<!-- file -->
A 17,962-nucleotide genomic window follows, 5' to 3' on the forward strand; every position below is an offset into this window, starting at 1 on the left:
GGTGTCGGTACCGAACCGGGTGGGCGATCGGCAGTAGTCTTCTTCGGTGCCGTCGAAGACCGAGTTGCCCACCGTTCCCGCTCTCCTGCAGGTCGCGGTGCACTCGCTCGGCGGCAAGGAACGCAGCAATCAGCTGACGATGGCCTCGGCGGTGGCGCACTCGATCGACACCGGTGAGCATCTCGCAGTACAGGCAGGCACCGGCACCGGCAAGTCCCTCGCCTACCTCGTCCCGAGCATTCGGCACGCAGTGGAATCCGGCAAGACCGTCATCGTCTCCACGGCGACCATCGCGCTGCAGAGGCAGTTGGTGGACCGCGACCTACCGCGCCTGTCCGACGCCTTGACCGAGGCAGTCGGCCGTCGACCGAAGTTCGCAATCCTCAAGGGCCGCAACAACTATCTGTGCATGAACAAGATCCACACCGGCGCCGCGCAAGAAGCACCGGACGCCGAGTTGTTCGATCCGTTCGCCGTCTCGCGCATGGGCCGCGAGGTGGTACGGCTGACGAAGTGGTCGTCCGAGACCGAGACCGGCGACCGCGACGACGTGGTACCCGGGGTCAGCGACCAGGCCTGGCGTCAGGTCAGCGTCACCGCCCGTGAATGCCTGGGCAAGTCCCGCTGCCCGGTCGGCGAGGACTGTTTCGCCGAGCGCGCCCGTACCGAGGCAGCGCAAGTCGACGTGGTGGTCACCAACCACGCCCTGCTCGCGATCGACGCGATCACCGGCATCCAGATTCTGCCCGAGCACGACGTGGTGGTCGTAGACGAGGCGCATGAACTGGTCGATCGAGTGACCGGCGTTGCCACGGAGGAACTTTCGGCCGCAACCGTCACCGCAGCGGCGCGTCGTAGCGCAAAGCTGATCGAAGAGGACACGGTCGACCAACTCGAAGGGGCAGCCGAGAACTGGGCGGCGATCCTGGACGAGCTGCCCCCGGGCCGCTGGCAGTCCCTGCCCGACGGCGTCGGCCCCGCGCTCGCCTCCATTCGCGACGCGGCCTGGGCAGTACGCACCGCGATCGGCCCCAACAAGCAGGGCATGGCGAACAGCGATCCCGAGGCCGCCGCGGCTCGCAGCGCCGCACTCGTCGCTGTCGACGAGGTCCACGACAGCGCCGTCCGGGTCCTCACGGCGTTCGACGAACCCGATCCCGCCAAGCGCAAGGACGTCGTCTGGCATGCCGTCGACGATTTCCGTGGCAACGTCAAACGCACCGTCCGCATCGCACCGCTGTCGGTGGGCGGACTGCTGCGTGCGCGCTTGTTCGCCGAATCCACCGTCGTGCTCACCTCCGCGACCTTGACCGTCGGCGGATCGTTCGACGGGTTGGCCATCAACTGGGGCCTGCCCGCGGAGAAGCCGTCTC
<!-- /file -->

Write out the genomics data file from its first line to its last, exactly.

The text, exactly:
A 17,962-nucleotide genomic window follows, 5' to 3' on the forward strand; every position below is an offset into this window, starting at 1 on the left:
GGTGTCGGTACCGAACCGGGTGGGCGATCGGCAGTAGTCTTCTTCGGTGCCGTCGAAGACCGAGTTGCCCACCGTTCCCGCTCTCCTGCAGGTCGCGGTGCACTCGCTCGGCGGCAAGGAACGCAGCAATCAGCTGACGATGGCCTCGGCGGTGGCGCACTCGATCGACACCGGTGAGCATCTCGCAGTACAGGCAGGCACCGGCACCGGCAAGTCCCTCGCCTACCTCGTCCCGAGCATTCGGCACGCAGTGGAATCCGGCAAGACCGTCATCGTCTCCACGGCGACCATCGCGCTGCAGAGGCAGTTGGTGGACCGCGACCTACCGCGCCTGTCCGACGCCTTGACCGAGGCAGTCGGCCGTCGACCGAAGTTCGCAATCCTCAAGGGCCGCAACAACTATCTGTGCATGAACAAGATCCACACCGGCGCCGCGCAAGAAGCACCGGACGCCGAGTTGTTCGATCCGTTCGCCGTCTCGCGCATGGGCCGCGAGGTGGTACGGCTGACGAAGTGGTCGTCCGAGACCGAGACCGGCGACCGCGACGACGTGGTACCCGGGGTCAGCGACCAGGCCTGGCGTCAGGTCAGCGTCACCGCCCGTGAATGCCTGGGCAAGTCCCGCTGCCCGGTCGGCGAGGACTGTTTCGCCGAGCGCGCCCGTACCGAGGCAGCGCAAGTCGACGTGGTGGTCACCAACCACGCCCTGCTCGCGATCGACGCGATCACCGGCATCCAGATTCTGCCCGAGCACGACGTGGTGGTCGTAGACGAGGCGCATGAACTGGTCGATCGAGTGACCGGCGTTGCCACGGAGGAACTTTCGGCCGCAACCGTCACCGCAGCGGCGCGTCGTAGCGCAAAGCTGATCGAAGAGGACACGGTCGACCAACTCGAAGGGGCAGCCGAGAACTGGGCGGCGATCCTGGACGAGCTGCCCCCGGGCCGCTGGCAGTCCCTGCCCGACGGCGTCGGCCCCGCGCTCGCCTCCATTCGCGACGCGGCCTGGGCAGTACGCACCGCGATCGGCCCCAACAAGCAGGGCATGGCGAACAGCGATCCCGAGGCCGCCGCGGCTCGCAGCGCCGCACTCGTCGCTGTCGACGAGGTCCACGACAGCGCCGTCCGGGTCCTCACGGCGTTCGACGAACCCGATCCCGCCAAGCGCAAGGACGTCGTCTGGCATGCCGTCGACGATTTCCGTGGCAACGTCAAACGCACCGTCCGCATCGCACCGCTGTCGGTGGGCGGACTGCTGCGTGCGCGCTTGTTCGCCGAATCCACCGTCGTGCTCACCTCCGCGACCTTGACCGTCGGCGGATCGTTCGACGGGTTGGCCATCAACTGGGGCCTGCCCGCGGAGAAGCCGTCTC